Related Stories

Study reveals methods used by musicians to stay in tempo with each other

January 29, 2014
(Phys.org) —A team of researchers with members from the U.K. and Germany has found that musicians playing in a string quartet keep time with one another in two distinctly different ways. One, way, the team explains in their ...

Oxytocin improves synchronization in leader-follower interaction

December 9, 2016
When standing in a crowd at a concert, clapping hands along with the music on stage, it may be that people with higher levels of oxytocin are better synchronised with the beat of the music than those with lower levels of ...

Computer interface helps disabled patients set tone of musical performance

July 20, 2015
Pioneering technology has been used to unite a string quartet and four people living with severe disability for a world first in musical performance.

How do musician's brains work while playing?

November 30, 2016
When musicians play instruments, their brains are processing a huge amount and variety of information in parallel. Musical styles and strengths vary dramatically: Some musicians are better at sight reading music, while others ...

Playing music by professional musicians activates genes for learning and memory

March 27, 2015
Although music perception and practice are well preserved in human evolution, the biological determinants of music practice are largely unknown. According to a latest study, music performance by professional musicians enhanced ...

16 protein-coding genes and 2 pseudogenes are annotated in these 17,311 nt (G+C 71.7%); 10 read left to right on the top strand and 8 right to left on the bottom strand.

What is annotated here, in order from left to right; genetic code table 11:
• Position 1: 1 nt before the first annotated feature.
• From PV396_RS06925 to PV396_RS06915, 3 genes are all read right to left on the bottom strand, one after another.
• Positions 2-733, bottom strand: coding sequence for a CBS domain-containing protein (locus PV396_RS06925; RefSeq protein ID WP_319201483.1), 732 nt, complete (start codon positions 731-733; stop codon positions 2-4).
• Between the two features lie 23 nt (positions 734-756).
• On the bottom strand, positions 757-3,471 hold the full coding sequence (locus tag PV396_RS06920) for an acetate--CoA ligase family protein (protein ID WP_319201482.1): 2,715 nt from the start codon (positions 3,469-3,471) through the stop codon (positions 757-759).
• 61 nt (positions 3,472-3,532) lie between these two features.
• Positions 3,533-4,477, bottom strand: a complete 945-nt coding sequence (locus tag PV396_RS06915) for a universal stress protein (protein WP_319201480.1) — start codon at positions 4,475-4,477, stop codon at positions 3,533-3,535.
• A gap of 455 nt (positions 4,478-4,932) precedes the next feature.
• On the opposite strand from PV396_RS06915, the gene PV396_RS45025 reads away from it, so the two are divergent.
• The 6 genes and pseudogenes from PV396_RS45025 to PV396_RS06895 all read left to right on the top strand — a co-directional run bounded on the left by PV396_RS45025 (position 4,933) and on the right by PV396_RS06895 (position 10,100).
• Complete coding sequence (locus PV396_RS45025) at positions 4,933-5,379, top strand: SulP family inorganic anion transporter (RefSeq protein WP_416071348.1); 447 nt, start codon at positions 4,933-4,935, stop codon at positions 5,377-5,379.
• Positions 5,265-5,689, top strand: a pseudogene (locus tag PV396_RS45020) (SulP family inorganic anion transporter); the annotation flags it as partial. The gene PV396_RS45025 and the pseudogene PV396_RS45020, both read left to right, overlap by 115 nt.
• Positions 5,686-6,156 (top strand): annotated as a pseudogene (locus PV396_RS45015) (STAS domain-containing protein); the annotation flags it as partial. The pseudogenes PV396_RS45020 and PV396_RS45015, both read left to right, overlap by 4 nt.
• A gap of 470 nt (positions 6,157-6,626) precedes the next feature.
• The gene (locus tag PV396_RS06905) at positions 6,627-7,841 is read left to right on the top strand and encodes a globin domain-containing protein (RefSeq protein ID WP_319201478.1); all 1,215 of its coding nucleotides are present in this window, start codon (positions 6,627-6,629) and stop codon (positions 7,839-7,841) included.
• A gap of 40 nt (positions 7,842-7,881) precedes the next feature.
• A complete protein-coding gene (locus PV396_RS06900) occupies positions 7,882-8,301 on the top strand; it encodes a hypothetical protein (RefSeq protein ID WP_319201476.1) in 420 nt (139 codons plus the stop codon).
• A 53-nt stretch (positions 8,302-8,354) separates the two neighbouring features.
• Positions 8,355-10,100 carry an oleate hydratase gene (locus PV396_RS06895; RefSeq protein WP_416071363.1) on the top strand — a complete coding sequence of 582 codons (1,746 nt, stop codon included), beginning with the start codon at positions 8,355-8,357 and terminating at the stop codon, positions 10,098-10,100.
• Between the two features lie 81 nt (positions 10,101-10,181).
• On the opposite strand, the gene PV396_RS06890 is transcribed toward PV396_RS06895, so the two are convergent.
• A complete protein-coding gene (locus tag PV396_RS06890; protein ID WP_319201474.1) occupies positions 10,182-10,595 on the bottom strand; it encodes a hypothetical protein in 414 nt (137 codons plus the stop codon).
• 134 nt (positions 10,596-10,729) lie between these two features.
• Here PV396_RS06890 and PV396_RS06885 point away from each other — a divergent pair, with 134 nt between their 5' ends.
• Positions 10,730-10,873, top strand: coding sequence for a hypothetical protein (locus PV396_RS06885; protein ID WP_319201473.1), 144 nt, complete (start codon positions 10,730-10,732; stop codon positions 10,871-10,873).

Recommended for you

Communicating in a foreign language takes emotion out of decision making

August 16, 2017
If you could save the lives of five people by pushing another bystander in front of a train to his death, would you do it? And should it make any difference if that choice is presented in a language you speak, but isn't your ...

Precision medicine opens the door to scientific wellness preventive approaches to suicide

August 15, 2017
Researchers have developed a more precise way of diagnosing suicide risk, by developing blood tests that work in everybody, as well as more personalized blood tests for different subtypes of suicidality that they have newly ...

US antidepressant use jumps 65 percent in 15 years

August 15, 2017
(HealthDay)—The number of Americans who say they've taken an antidepressant over the past month rose by 65 percent between 1999 and 2014, a new government survey finds.

Child's home learning environment predicts 5th grade academic skills

August 15, 2017
Children whose parents provide them with learning materials like books and toys and engage them in learning activities and meaningful conversations in infancy and toddlerhood are likely to develop early cognitive skills that ...

Obesity and depression are entwined, yet scientists don't know why

August 15, 2017
About 15 years ago, Dr. Sue McElroy, a psychiatrist in Mason, Ohio, started noticing a pattern. People came to see her because they were depressed, but they frequently had a more visible ailment as well: They were heavy.

Givers really are happier than takers

August 15, 2017
(HealthDay)—Generosity really is its own reward, with the brain seemingly hardwired for happiness in response to giving, new research suggests.

0 comments

Please sign in to add a comment. Registration is free, and takes less than a minute. Read more

Click here to reset your password.
Sign in to get notified via email when new comments are made.